I can't even read that. And are math students really still expected to memorize formulas?

Yes, yes they are.
/currently studying for a calc final that's on Tuesday.

Having to memorize anything longer than the quadratic equation seems... foolish. Any math-type people able to offer a rationale?

There is no rationale.  NOBODY memorizes formulas, especially the trig identities.  With math you have to know how to use the formulas to solve different problems.  It's not cheating to look up a formula or have it available.

This article is BULLshiat, then again, it IS the daily fail.


Our math department is run by evil people. Yes, you must have the trig identities memorized if you want to pass trig/precalc and beyond. Better know their derivatives as well as the derivatives of the inverse trig functions (arccos, arcsin, arctan, ....) for your exams.

Seriously, there is not an adviser in any department other than the mathematics department that wouldn't like to see their building burn to the ground and the earth salted so nothing could grow there ever again. I really do understand the need to learn the stuff, but unless you're majoring in pure mathematics, their way of doing things doesn't help you learn the hows and whys of why math matters.
 
2014-05-03 06:53:56 PM

brimed03: buzzcut73: fusillade762: [i.dailymail.co.uk image 634x630]

I can't even read that. And are math students really still expected to memorize formulas?

Yes, yes they are.
/currently studying for a calc final that's on Tuesday.

Having to memorize anything longer than the quadratic equation seems... foolish. Any math-type people able to offer a rationale?


because your professor had to, so therefore you have to.
 
2014-05-03 07:04:02 PM

MadHatter500: brimed03: buzzcut73: fusillade762: [i.dailymail.co.uk image 634x630]

I can't even read that. And are math students really still expected to memorize formulas?

Yes, yes they are.
/currently studying for a calc final that's on Tuesday.

Having to memorize anything longer than the quadratic equation seems... foolish. Any math-type people able to offer a rationale?

It isn't the memorization of the equation - it is how to apply it.  The first step is recognizing the equation.  For some, this looks like "memorization".  But if that's all you are doing, then that exam won't go well for you.  After that there are many additional steps, like knowing all the transforms you can apply, and why you would want to do so.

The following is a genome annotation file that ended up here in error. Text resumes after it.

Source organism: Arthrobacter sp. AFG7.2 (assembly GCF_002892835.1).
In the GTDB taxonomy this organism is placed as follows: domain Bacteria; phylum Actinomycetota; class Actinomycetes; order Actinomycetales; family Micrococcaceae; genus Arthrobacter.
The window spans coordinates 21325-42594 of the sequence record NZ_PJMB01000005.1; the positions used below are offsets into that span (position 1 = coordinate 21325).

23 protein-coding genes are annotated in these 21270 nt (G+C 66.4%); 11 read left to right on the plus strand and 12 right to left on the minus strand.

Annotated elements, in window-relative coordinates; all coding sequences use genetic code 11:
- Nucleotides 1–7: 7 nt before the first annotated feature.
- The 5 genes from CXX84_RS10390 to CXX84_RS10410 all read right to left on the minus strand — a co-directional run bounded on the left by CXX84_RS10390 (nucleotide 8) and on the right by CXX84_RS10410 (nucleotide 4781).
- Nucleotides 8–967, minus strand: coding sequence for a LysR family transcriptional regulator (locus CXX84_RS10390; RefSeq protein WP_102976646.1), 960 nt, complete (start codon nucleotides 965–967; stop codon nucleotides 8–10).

You can have an entire book of equations in front of you but if you don't know the rules on how to use them they might as well be random lines drawn on a page.


Pretty much how every math class I've ever taken has gone
 
2014-05-03 07:06:09 PM
i.dailymail.co.uk

Is that question mark on the thumb?
 
2014-05-03 07:09:06 PM
Strangely, there are no posters like that at UNC Cheat, in Chapel Hill.
 
2014-05-03 07:09:18 PM

brimed03: Having to memorize anything longer than the quadratic equation seems... foolish. Any math-type people able to offer a rationale?


I would love for some scientific discovery to be declared unreliable or unusable because someone had all their formulas and references readily available to them.

My professors in college gave us the formulas. Their reasoning was "in the real world, you aren't expected to memorize formulas, but you are expected to know how to use them, and that is what this course is about."
 
2014-05-03 07:10:30 PM
Sorry but the integral of a is ax+c not a+c and logaxr=rlogax and the other log functions are squarely in junior high school algebra so that must have been a remedial math class or math for humanities majors.
 
2014-05-03 07:44:07 PM
... said some stupid lying redditor.
 
2014-05-03 07:45:57 PM
This couldn't be any more of a non-story if it tried.
 
2014-05-03 07:49:22 PM
"Write your answer in a complete sentence." "Name the property shown here."

/have failed math 101 multiple times
 
2014-05-03 07:50:53 PM

brimed03: Any math-type people able to offer a rationale?


Generally, I don't make them memorize much in the way of formulas. It's a complete waste of brain space. Better to see if they know which formula to apply and see it applied correctly. I teach concurrent math in high school, and the college publishes formula sheets to go along with the finals for 1050 and 1060, but not 1010 (which really doesn't need one anyways).
 
2014-05-03 07:55:10 PM

OscarTamerz: or math for humanities majors.


lol
 
2014-05-03 08:30:23 PM

brimed03: buzzcut73: fusillade762: [i.dailymail.co.uk image 634x630]

I can't even read that. And are math students really still expected to memorize formulas?

Yes, yes they are.
/currently studying for a calc final that's on Tuesday.

Having to memorize anything longer than the quadratic equation seems... foolish. Any math-type people able to offer a rationale?


Same reason the bar exam makes you memorize the entire f*cking evidence code. BECAUSE THEY CAN!
 
2014-05-03 08:48:55 PM

brimed03: buzzcut73: fusillade762: [i.dailymail.co.uk image 634x630]

I can't even read that. And are math students really still expected to memorize formulas?